25th February 2019 

DYT’s Top Story:

A vital role of every governing body is to ensure that no learner is treated less favourably or denied opportunity because they have additional needs. DYT’s SEND Governance Review Guide is playing an important role in improving a governor’s ability to for holding leaders to account for the education of learners with SEND.

Our CEO Chris Rossiter blogs this week to bust the five biggest myths about SEND Governance to ensure governors and trustees are focusing on the part of their roles that matter.

News round-up:

NFER: no negative effect to being inclusive of SEND pupils

In a new report investigating the relationship between pupil and school background factors and KS4 outcomes achieved by disadvantaged pupils, the NFER found that the percentage of pupils in a year group identified as needing any type of SEND support did not relate to the outcomes of disadvantaged pupils. The report included contribution from DYT’s Director of Operations Karen Wespieser.

Disadvantaged families to benefit from free early learning apps

The Department for Education announced more details about the roll out of interactive learning tools and text message tips to support children’s early language and literacy at home. Local areas will be chosen based on factors related to the development in communication, language and literacy at children aged five.

SATs shouldn’t be a source of stress for pupils, says Hinds

Writing for the i, the Education Secretary made clear that he thought some parents and teachers were getting SATs preparation wrong and that “the truth is that pupils only need to treat SATs in the same way that they treat other work like a spelling or times table test – they just need to do their best.”

Re-focus pupil premium on teacher retention and CPD, say MPs

The APPG for Social Mobility published a new report: closing the regional attainment gap. Stating that teacher quality is the biggest factor for disadvantaged pupils for falling behind, the report calls for “more generous financial incentives” to encourage teachers to work in the areas with the worst attainment gaps.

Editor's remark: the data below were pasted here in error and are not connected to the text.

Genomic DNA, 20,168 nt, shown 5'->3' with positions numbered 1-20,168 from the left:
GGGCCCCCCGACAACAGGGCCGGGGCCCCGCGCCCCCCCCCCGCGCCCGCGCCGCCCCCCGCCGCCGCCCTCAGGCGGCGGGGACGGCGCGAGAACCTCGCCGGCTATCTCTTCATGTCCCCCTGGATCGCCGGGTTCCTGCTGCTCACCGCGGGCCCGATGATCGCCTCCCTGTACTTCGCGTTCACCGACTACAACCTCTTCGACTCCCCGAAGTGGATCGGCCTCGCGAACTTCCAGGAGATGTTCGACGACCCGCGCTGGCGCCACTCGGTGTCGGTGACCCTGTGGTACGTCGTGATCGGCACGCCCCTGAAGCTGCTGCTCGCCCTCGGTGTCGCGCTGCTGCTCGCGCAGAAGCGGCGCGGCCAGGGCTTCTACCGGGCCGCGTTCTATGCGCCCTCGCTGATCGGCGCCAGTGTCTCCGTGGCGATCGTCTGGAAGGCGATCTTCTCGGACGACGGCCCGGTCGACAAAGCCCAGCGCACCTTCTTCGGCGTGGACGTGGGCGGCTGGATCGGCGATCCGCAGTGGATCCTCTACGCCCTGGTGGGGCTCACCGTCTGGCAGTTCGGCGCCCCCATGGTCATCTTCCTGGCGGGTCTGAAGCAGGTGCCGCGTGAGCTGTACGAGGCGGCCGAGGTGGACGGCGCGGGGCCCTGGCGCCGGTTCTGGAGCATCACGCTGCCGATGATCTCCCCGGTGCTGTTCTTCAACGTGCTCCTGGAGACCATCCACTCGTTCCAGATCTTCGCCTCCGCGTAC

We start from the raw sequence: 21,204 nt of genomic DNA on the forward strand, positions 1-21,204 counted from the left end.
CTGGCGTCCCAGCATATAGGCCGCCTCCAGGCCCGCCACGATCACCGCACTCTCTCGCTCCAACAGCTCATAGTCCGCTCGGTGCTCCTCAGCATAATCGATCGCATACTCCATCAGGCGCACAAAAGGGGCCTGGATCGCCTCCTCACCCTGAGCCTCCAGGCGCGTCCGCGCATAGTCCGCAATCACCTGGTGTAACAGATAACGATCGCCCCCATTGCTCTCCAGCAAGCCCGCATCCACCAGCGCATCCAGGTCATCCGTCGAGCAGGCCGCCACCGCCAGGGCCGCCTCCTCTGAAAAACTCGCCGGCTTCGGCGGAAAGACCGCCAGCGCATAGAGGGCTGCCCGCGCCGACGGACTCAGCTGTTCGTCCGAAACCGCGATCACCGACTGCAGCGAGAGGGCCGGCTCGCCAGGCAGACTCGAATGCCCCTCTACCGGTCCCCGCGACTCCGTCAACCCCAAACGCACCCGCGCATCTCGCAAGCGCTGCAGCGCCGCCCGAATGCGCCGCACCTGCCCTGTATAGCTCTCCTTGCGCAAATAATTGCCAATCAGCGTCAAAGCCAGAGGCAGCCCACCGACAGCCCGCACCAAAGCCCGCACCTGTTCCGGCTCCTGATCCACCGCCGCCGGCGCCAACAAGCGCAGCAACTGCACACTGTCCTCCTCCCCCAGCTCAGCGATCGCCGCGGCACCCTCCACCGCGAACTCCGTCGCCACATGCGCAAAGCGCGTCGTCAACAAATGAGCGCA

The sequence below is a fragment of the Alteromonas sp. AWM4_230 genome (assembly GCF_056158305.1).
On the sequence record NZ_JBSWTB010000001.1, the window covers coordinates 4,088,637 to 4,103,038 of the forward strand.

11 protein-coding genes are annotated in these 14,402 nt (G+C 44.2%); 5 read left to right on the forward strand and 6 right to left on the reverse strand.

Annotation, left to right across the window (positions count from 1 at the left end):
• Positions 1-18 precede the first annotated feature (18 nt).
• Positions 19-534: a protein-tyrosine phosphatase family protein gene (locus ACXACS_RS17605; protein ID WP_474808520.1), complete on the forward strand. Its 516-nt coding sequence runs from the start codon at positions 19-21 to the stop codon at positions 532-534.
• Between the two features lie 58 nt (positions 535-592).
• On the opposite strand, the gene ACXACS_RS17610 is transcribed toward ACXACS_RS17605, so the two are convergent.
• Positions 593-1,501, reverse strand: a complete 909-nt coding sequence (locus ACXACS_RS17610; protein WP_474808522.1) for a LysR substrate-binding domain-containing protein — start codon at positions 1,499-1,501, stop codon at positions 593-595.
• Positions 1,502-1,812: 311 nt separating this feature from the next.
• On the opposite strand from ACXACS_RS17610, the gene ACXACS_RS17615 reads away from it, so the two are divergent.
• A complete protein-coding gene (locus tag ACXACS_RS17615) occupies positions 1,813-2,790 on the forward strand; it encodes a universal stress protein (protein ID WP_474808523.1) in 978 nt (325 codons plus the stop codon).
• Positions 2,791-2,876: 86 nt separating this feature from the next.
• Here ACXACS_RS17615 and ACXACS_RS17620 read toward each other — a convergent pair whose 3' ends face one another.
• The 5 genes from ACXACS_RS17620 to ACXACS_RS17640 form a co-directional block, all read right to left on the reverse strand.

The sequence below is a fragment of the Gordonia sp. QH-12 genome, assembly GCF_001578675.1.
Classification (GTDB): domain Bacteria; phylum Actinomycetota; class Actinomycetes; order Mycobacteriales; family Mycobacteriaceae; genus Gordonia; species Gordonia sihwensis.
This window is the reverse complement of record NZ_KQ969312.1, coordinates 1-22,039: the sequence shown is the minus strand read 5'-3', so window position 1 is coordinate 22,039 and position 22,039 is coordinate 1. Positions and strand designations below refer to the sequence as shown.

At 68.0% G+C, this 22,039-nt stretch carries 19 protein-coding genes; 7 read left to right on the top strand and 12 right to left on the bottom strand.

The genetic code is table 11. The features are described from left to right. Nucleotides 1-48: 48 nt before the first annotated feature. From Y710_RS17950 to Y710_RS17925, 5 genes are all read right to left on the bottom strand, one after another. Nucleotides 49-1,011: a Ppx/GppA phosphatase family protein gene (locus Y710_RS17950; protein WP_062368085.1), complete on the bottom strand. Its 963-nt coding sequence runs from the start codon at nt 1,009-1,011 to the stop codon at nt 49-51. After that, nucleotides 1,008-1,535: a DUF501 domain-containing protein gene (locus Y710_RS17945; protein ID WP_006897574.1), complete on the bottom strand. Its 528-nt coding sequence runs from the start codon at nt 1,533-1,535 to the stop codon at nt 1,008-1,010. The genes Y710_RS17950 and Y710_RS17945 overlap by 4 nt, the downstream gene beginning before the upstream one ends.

DYT’s Week Ahead:


The Education Secretary Damian Hinds was up for the early broadcast this morning to announce that schoolchildren are to be given compulsory lessons on the impact social media can have on mental health.

MPs will be debating the importance of music tuition and relationships and sex education in the House of Commons. At 4 pm the Communities and Local Government committee will be questioning Ofsted and the Children’s Commissioner on the state of Local Authorities’ Children’s services.  In a joint letter with other organisations to Downing Street, DYT demanded that the Government recognise compelling evidence that the services and support that children and young people rely on are at breaking point, especially for learners with SEND.


MPs have been granted an estimates debate on the Department for Education, a chance to forensically examine the education budget. This is an interesting development as the debate has been awarded following pressure from a cross-party group of MPs, Schools Week cover what is likely to come up.

Elsewhere, at 10am the Education Committee will hear from PISA boss, Andreas Schleicher as part of their “fourth industrial revolution” inquiry and at 2:30pm SNP MP David Linden leads a debate on “global education for the most marginalised” – where we hope that SEND learners will be prominently mentioned as one of the most marginalised groups.


The Department for Education publishes statistics relating to apprenticeships and the number of young people not in employment or education (NEETs).

The National Governance Association hold an action day in Parliament as part of their ‘Funding the Future’ campaign. The NGA will be asking the government to increase the overall size of the education budget along with eight other asks, governors will be assembling in Parliament Square from 1pm.

Get in touch:

Dan Baynes
Policy Executive